Welcome to the Quality Hearing & Audiology Center blog! We are so excited that you are here. We are dedicated to assisting you to understand everything you can about the 3rd largest public health concern, just under arthritis and heart disease. Hearing loss is projected to affect 900 million people by the year 2050, as we learned in this previous post.
Spring is toying with us this week as we had beautiful 70+ degree weather. But today, as I write this post, it is 34 degrees and dropping with a threat of snow. If you are anything like me, weather changes affect my sinuses! I my nose runs AND my ears are plugged and bubbling every time I swallow!
Did you know that your ears are connected to your sinuses through your nose and throat? This is why when you have sinus problems, it can make your ears feel “plugged up” because of negative pressure from inflammation of your eustation tube that connects to your throat. You can locate the eustation tube (runs from your ear to your throat) by locating the muscle that runs from the bone right behind your ear to your collar bone, it is right in front of that muscle.
What does this have to do with what causes hearing loss?
Middle ear/sinus issues can cause a temporary hearing loss, also called a conductive hearing loss. Chronic ear infections can lead to permit sensorineural hearing loss. Which leads me into other causes of hearing loss.
Causes for permanent hearing loss:
- Aging: 60% of the people 65+ have hearing loss.
- As Lady Gaga belts out in her song; “Baby you were born that way.” Out of 1000 babies born, 2-3 babies will be born with hearing loss. The hearing system develops in the first trimester of pregnancy. This is the most vulnerable time of the pregnancy.
- Noise exposure. Our world is a noisy world. If you go to a Kansas City Chiefs game, you will be exposed to 126.6 dB of noise. Just 5 minutes exposed to anything over 85 dB can cause hearing loss. After a concert or even a KU basketball game, my ears ring for days—AKA, temporary hearing threshold. For some people, this temporary shift becomes permanent. And many people have jobs that expose them to extremely noisy situations.
- Certain drugs can cause hearing loss. An example of this would be chemotherapy. Chemotherapy and radiation are necessary for cancer treatments, but side effects include hearing loss. This is one of several drugs that have tinnitus and/or hearing loss as side effects.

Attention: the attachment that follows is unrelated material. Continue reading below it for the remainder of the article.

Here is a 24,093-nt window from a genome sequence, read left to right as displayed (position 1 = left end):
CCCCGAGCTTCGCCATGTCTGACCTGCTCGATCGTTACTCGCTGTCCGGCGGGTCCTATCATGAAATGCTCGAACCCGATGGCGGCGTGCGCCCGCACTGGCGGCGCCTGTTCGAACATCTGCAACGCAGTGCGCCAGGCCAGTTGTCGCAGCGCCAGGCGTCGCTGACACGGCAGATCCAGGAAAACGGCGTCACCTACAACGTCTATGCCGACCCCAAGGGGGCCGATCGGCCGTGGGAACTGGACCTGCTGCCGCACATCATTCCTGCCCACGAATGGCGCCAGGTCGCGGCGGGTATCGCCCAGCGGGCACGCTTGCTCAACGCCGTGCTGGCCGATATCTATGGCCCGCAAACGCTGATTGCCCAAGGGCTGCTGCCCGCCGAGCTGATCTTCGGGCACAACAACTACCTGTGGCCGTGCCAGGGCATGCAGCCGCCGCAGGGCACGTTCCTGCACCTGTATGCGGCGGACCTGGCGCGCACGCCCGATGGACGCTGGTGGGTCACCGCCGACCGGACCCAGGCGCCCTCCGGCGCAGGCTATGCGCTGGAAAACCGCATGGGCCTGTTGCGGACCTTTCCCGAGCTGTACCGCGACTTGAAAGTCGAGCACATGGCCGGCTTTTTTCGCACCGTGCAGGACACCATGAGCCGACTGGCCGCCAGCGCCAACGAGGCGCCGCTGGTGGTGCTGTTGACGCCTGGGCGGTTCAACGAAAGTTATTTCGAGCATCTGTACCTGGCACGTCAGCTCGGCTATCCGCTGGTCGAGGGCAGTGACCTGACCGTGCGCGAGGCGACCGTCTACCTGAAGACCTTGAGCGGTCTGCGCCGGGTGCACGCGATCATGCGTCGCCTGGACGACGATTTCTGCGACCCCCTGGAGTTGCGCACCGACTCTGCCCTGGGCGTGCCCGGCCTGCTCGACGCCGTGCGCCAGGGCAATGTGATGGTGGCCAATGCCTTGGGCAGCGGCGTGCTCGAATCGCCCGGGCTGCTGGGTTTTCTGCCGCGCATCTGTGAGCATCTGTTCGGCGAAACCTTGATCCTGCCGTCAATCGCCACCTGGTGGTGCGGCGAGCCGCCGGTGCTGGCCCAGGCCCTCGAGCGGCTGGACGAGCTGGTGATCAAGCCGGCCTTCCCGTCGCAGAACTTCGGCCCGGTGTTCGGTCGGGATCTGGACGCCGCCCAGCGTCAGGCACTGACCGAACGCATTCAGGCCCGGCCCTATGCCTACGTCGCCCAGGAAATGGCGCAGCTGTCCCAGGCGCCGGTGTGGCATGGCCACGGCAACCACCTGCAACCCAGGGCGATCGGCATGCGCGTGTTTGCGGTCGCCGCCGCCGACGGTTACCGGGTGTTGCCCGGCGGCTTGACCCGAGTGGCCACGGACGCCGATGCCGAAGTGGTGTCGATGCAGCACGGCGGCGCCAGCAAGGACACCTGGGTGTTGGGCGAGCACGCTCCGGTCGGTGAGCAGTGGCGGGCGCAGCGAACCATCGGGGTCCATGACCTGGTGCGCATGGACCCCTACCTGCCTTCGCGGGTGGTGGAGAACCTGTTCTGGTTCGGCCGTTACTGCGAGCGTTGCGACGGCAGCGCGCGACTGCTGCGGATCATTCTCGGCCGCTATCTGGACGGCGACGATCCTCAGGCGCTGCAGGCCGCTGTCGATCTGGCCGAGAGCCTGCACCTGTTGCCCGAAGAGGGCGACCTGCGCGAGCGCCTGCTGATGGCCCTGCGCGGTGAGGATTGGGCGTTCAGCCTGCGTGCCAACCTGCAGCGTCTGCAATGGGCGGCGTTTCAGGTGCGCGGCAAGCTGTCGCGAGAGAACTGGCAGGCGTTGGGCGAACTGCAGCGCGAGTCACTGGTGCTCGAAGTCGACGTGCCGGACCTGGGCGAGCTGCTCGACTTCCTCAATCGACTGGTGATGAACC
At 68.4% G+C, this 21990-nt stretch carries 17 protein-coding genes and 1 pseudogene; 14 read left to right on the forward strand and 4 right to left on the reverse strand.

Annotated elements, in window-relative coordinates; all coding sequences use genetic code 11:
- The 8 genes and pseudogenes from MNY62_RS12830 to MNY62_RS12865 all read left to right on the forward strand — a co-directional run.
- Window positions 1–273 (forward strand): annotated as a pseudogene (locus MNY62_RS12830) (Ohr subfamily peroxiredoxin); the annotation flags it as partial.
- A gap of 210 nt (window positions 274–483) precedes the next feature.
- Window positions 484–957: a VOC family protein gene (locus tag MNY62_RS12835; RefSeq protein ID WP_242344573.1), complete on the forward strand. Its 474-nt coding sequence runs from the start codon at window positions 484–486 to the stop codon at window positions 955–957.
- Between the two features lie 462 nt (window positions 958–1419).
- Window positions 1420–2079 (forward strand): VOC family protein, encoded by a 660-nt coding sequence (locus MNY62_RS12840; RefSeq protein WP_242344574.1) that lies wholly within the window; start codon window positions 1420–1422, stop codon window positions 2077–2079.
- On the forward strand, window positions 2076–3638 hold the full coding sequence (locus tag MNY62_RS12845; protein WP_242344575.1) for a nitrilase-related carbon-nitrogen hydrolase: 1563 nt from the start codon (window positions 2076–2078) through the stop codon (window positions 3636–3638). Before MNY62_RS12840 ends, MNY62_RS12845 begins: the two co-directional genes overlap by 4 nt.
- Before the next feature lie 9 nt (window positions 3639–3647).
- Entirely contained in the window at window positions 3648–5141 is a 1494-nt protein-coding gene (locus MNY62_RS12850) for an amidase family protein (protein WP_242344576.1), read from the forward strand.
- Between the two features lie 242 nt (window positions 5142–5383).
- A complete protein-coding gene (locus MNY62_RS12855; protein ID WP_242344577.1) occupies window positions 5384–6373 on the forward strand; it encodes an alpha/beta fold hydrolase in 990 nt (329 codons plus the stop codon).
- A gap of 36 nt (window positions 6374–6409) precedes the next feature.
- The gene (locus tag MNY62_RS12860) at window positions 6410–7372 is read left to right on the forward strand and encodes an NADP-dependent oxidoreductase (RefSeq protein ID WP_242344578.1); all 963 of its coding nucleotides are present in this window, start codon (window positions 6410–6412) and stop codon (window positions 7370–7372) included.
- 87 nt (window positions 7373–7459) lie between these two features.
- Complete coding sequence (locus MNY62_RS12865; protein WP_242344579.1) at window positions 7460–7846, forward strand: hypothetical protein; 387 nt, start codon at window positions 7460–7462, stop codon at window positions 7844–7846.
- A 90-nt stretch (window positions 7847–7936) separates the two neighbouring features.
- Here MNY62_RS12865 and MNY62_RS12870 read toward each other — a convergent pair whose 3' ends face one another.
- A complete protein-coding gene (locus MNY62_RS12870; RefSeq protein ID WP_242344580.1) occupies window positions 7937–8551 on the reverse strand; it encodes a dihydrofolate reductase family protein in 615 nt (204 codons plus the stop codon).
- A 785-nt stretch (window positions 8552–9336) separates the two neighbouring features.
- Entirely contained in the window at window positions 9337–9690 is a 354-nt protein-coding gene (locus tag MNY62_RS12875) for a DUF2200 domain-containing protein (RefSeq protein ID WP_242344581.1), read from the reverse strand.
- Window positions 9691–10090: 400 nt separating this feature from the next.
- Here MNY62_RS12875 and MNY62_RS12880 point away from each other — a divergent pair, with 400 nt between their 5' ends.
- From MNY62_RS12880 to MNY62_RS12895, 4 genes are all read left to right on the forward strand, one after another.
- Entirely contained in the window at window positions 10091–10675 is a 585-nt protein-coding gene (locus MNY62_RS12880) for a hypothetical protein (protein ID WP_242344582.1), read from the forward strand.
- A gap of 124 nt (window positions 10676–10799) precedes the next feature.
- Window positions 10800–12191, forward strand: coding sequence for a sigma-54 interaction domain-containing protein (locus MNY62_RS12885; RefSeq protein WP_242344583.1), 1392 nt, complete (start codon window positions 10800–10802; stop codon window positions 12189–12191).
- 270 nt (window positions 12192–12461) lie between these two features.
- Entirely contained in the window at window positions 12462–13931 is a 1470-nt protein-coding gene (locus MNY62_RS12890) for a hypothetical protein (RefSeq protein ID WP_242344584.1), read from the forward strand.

- Genetic causes: My grandmother wore hearing aids, my mom wears hearing aids. As I continue to age, I will follow the same pattern. My job is to protect my hearing as best as I can so that my brain doesn’t lose its ability to make sense of sound. Other genetic causes include otosclerosis or syndromes that are related to hearing loss like Usher’s syndrome, Down’s syndrome, or Pendred syndrome to name a few.
- Auto-immune disease or other infectious diseases: This typically will be the cause of sudden hearing loss.
Causes of temporary hearing loss:
- Ear infections
- Otosclerosis-the tiny bones behind your eardrum won’t move the way they should.
- Acoustic Neuromas—a slow-growing benign tumor located on the auditory nerve. This can be temporary or permanent hearing loss
A full diagnostic audiologic evaluation completed by an audiologist is the only way to determine the exact cause of hearing loss. It is important that you have a full audiological work-up that not only includes the beep test and speech testing, but also a testing that examines how the eardrum is working (tympanometry) and how the hair cells are working (Otoacoustic Emissions). This can only completed by an audiologist so make sure you check the credentials of your hearing provider.
Take this test to determine if you need a hearing screening or a full diagnostic hearing evaluation.
Comment below with an example of how hearing loss affects you or a loved one. Also, don’t forget to sign up for our mailing list so you will be the first to know about hearing loss and any special discounts, battery specials, hearing aid specials, or events that we are having.